The Santa Fe County district attorney just gave Alec Baldwin terrible news and said that criminal charges have not been ruled out in the fatal shooting on the set of the movie ‘Rust.’
“We haven’t ruled out anything,” District Attorney Mary Carmack-Altwies said. “Everything at this point, including criminal charges, is on the table. There were an enormous amount of bullets on this set, and we need to find out what kinds they were.”
Carmack-Altwies added that it was not a prop gun. “It was a legit gun,” she said, “It was an antique-era appropriate gun.” Officials are investigating who loaded the gun with ammunition and what type of round was used.
There have been numerous actors and crew members who came forward after the tragedy to say the movie was plagued by unsafe conditions with some going so far as to say the situation felt life-threatening.
Legal scholar Jonathan Turley said Baldwin could be criminally charged in the fatal shooting on his move because Baldwin was also a producer of the movie.
Turley says if the reports coming from the set detailing neglect and failure to act after similar misfires all the producers could be hit with involuntary manslaughter charges. Turley goes on to say Baldwin will face an uphill battle fighting any civil lawsuit.
Turley wrote: “The fatal shooting at Bonanza Creek Ranch already has the makings of a blockbuster legal action. Within 24 hours of actor Alec Baldwin fatally shooting cinematographer Halyna Hutchins and wounding the director, witnesses have raised serious questions of negligent and unsafe practice on the site for the low-budget film, “Rust.” That has led to question of both criminal and civil liability for Baldwin and others involved in the tragic shooting.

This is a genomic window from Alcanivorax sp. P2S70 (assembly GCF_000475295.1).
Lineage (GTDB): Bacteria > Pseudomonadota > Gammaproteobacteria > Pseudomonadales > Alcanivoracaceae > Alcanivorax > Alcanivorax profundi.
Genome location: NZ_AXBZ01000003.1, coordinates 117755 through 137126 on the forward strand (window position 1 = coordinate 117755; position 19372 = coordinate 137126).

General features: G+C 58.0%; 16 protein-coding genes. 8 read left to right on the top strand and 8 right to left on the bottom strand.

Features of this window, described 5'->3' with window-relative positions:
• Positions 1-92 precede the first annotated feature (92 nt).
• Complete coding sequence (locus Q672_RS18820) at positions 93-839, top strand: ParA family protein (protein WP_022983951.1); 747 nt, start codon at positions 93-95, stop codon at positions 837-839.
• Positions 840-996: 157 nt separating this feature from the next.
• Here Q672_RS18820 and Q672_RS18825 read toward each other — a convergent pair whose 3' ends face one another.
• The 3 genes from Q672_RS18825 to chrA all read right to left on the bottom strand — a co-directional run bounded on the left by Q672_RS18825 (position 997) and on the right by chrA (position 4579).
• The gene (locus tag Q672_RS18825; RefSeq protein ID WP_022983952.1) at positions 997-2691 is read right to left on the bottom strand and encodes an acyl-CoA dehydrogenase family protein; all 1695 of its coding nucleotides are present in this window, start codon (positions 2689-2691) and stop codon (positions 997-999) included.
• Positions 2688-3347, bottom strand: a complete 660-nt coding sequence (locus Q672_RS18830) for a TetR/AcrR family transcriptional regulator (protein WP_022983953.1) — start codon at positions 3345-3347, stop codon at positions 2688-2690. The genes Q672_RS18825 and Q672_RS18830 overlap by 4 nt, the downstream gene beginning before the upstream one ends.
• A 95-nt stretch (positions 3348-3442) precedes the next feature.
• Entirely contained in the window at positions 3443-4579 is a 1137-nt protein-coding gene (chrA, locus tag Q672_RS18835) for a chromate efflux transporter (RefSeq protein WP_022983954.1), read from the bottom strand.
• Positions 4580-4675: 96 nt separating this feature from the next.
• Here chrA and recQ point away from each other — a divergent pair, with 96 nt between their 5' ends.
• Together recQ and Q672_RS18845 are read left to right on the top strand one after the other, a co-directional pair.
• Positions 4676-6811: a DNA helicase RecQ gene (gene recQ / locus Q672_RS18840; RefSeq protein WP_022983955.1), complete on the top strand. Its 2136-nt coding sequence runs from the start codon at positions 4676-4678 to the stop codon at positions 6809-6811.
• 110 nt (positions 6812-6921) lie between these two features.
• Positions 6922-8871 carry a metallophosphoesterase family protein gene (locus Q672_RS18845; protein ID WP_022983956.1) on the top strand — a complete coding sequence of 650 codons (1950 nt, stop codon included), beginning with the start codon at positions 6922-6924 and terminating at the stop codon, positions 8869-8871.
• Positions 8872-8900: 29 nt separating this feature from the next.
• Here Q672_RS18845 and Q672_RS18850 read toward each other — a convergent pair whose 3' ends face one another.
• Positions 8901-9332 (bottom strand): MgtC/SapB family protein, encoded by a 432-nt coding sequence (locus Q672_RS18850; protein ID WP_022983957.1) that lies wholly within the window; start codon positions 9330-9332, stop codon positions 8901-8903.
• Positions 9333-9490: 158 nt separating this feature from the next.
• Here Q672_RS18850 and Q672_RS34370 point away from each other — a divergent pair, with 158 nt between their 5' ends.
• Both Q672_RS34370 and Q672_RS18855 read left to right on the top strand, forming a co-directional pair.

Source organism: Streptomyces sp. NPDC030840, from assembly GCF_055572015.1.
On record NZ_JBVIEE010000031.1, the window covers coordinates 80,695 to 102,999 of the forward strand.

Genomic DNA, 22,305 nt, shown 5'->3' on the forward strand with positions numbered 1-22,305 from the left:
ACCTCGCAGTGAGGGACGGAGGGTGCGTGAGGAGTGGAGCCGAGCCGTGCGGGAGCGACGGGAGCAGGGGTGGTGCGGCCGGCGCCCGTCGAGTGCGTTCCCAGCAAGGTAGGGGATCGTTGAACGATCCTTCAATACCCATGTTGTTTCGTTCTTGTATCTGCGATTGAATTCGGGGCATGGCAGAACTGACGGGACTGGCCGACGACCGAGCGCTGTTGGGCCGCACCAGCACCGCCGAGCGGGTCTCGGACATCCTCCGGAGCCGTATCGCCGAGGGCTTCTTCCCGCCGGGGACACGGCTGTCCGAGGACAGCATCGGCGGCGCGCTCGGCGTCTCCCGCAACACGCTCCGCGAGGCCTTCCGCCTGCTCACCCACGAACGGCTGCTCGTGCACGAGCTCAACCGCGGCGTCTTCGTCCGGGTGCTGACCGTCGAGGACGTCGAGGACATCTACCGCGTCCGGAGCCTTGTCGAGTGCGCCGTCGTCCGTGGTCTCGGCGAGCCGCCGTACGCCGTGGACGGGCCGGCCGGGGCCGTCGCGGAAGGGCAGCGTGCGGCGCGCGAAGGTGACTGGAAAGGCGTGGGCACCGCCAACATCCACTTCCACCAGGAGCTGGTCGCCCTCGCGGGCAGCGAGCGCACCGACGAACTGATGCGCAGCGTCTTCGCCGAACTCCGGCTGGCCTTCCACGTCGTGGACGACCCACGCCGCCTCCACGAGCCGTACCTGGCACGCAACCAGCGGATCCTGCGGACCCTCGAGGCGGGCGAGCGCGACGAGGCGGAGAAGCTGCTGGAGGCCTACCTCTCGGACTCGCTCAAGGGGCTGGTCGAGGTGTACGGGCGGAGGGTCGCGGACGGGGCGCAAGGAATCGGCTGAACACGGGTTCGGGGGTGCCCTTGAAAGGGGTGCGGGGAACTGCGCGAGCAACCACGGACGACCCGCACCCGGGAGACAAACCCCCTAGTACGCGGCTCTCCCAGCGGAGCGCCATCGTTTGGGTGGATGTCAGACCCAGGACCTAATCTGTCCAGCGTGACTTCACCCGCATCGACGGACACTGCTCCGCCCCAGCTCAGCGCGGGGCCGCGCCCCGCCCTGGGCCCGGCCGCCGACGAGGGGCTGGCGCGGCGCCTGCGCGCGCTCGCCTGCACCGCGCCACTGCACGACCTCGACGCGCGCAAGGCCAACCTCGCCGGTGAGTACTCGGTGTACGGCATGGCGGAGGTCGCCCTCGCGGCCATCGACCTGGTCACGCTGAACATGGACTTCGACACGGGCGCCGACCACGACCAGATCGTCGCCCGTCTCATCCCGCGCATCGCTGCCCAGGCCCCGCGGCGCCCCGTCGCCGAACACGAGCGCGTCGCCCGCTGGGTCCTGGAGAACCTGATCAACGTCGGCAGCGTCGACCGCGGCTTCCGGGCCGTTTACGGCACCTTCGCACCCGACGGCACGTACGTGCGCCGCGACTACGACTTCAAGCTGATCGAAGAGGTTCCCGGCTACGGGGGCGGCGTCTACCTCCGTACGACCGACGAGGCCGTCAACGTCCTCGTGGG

The question raised most often in the aftermath of the shooting is whether Baldwin could be charged criminally. The answer, in one word, is “yes.” However, much depends on the still unfolding facts around this fatal mishap with the prop gun.
New Mexico has a provision that allows “involuntary manslaughter” charges for “the commission of a lawful act which might produce death in an unlawful manner or without due caution and circumspection.” If there was a pattern of neglect, including prior discharges from these prop weapons, the producers could be charged with involuntary manslaughter. Such a charge is a fourth-degree felony in New Mexico, with a penalty of 18 months jail time and up to $5,000 in fines.
The difficulty for criminal defense attorneys in dealing with such charges is that they do not require “specific intent.” Given prior deaths from prop guns (as with Brandon Lee in the movie “The Crow”), the danger of a fatal mistake was foreseeable. However, such charges are rare and unlikely in this case absent stronger evidence of knowledge or involvement by Baldwin in the preparation or handling of these props.
The most likely liability for Baldwin would stem from civil liability in the form of a wrongful death action. Indeed, the question is not whether but when the first torts lawsuit will be filed.
If there is a criminal charge, a court could opt to delay any tort action until after the prosecution. However, the statute of limitations is three years for personal injury cases. They need only to file within that time. Indeed, a prosecution could strengthen the case by benefitting from evidence acquired by police and produced by the prosecution.
In the end, the liability may be delayed but will likely be considerable. The attorneys for the production company are likely to move quickly to seek settlements of civil claims, particularly with the family,” he wrote.